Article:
• Budget, budget, budget. What facilities do you need? (Hint: a barn or shed and some fencing are rarely sufficient.) What will the feed costs be? Does the animal require special care – hoof trimming, shearing, vaccinations, deworming? Will you be capable of doing those procedures? Be brutally honest with yourself here; if you struggle to prune roses or trim dog nails, shearing a llama is going to be out of your league. What sorts of diseases or emergency situations are common in this species? If you are raising meat animals, what is the plan for slaughter? If you are raising milk animals, do you have the facilities for milking and pasteurization of the milk, even if it is for your use alone?
  • Do you have a network of more experienced people? Is there an association of owners of your critter-of-choice in your area? Are there classes you can take through your local agriculture extension?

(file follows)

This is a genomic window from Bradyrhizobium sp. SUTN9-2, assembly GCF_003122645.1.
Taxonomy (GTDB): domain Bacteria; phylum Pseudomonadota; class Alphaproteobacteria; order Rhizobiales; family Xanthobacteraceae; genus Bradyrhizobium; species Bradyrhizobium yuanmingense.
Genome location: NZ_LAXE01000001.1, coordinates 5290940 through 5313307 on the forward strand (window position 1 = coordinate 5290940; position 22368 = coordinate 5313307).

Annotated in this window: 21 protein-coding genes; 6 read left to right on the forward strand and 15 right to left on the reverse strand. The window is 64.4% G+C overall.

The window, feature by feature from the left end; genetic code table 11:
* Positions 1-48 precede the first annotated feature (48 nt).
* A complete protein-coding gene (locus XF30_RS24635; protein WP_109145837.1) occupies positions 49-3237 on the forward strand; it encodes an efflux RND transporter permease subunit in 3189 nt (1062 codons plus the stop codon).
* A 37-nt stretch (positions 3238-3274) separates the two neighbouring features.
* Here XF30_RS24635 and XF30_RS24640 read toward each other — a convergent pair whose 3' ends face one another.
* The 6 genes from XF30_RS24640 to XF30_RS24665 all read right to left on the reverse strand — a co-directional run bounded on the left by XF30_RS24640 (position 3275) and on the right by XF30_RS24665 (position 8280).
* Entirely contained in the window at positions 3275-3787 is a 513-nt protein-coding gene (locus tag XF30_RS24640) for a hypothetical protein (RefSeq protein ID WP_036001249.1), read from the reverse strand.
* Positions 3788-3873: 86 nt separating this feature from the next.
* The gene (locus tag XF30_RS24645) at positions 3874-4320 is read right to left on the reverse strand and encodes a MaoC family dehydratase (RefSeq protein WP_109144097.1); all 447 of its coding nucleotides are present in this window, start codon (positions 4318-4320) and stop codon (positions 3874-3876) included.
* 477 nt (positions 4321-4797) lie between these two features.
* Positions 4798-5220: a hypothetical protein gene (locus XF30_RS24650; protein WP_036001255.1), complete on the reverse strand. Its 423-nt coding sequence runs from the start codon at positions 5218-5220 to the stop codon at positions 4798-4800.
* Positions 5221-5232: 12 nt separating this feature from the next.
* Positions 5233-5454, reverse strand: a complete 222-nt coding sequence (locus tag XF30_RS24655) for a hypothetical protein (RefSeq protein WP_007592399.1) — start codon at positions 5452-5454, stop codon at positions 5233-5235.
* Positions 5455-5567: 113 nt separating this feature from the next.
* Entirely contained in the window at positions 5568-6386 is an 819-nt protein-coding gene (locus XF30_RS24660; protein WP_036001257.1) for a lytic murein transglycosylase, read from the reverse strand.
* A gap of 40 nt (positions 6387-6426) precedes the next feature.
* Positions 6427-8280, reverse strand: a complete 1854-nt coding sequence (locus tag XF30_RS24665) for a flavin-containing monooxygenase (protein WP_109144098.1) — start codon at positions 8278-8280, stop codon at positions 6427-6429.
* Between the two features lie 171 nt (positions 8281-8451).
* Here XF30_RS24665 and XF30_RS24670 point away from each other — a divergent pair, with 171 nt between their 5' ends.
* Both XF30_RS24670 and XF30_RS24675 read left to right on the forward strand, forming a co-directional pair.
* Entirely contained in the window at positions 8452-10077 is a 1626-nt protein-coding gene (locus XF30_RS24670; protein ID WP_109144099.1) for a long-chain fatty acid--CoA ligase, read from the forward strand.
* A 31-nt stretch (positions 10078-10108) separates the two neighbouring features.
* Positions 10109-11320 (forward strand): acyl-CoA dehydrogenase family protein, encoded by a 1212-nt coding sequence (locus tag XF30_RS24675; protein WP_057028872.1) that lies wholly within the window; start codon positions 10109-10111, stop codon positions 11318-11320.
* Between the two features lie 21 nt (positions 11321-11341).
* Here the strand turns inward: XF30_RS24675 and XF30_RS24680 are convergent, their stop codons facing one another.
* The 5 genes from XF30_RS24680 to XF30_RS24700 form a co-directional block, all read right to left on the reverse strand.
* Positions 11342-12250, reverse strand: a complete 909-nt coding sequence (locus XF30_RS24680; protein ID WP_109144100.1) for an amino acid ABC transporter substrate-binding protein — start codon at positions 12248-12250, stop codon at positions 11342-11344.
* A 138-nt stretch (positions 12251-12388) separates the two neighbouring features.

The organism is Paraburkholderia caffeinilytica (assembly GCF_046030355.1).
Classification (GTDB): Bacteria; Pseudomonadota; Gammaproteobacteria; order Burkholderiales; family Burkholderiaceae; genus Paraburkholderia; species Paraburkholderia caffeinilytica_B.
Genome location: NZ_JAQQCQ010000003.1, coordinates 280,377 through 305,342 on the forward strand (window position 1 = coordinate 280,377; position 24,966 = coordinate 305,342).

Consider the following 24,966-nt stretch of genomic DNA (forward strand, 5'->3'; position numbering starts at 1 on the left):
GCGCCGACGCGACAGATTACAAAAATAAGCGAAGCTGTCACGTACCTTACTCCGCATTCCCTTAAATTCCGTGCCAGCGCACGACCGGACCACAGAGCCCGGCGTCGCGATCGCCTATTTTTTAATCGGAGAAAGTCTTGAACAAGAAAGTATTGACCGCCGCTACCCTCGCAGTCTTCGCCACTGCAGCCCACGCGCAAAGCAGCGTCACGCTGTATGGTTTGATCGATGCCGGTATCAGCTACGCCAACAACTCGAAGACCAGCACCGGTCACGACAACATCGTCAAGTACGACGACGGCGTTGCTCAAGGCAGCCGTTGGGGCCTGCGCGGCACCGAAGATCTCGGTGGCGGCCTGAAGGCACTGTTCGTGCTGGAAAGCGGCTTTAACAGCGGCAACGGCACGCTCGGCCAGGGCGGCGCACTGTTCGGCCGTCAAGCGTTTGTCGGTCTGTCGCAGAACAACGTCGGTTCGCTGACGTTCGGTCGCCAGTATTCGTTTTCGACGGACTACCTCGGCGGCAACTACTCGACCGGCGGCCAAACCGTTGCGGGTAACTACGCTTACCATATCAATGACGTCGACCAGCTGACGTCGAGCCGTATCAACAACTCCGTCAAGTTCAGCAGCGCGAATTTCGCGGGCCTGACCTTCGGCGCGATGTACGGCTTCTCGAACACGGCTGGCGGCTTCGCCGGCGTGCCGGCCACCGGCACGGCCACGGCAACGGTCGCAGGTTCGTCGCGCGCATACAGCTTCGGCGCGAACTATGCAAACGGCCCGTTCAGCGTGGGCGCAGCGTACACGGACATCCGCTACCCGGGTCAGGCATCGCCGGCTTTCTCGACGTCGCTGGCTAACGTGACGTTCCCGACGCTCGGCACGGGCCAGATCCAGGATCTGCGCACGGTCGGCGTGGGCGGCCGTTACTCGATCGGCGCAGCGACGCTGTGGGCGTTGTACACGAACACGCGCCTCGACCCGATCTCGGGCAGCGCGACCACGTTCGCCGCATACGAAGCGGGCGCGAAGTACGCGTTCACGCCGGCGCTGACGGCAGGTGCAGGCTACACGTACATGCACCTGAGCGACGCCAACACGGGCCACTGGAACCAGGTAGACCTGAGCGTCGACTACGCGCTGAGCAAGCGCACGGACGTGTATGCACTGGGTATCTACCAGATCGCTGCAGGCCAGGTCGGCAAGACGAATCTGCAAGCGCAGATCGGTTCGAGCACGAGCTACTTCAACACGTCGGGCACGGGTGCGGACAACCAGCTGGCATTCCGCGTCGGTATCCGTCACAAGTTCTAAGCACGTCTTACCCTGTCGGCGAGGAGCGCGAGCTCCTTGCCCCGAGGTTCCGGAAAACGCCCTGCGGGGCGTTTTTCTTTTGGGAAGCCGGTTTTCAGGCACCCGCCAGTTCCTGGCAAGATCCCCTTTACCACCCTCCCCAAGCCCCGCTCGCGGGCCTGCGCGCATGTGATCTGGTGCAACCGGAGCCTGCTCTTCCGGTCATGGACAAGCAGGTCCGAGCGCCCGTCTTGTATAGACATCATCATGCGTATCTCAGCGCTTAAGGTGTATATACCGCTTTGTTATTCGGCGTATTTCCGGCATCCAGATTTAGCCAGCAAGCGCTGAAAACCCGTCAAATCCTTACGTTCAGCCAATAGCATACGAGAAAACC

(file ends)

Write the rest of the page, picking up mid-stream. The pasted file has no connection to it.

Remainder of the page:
• What veterinary services are available? If you have gone with the offbeat choice: reindeer, bison (in most parts of the country), zebras, even llamas, alpacas, and pigs, be prepared for your local veterinary clinics to say politely but oh-so-firmly, “I’m sorry, but we don’t see that.” Don’t bother arguing. If you already have a good relationship with your livestock veterinarian, there is a microscopic chance that with sufficient alcohol or chocolate you might be able to convince that vet to suddenly become educated about Species X. However, most of the time, if a veterinarian has chosen not to practice on a species, the choice was made with everyone’s best interests at heart. You may have to be prepared to transport your animal(s) some distance to find an appropriate veterinarian; this means having the appropriate trailer/truck/etc .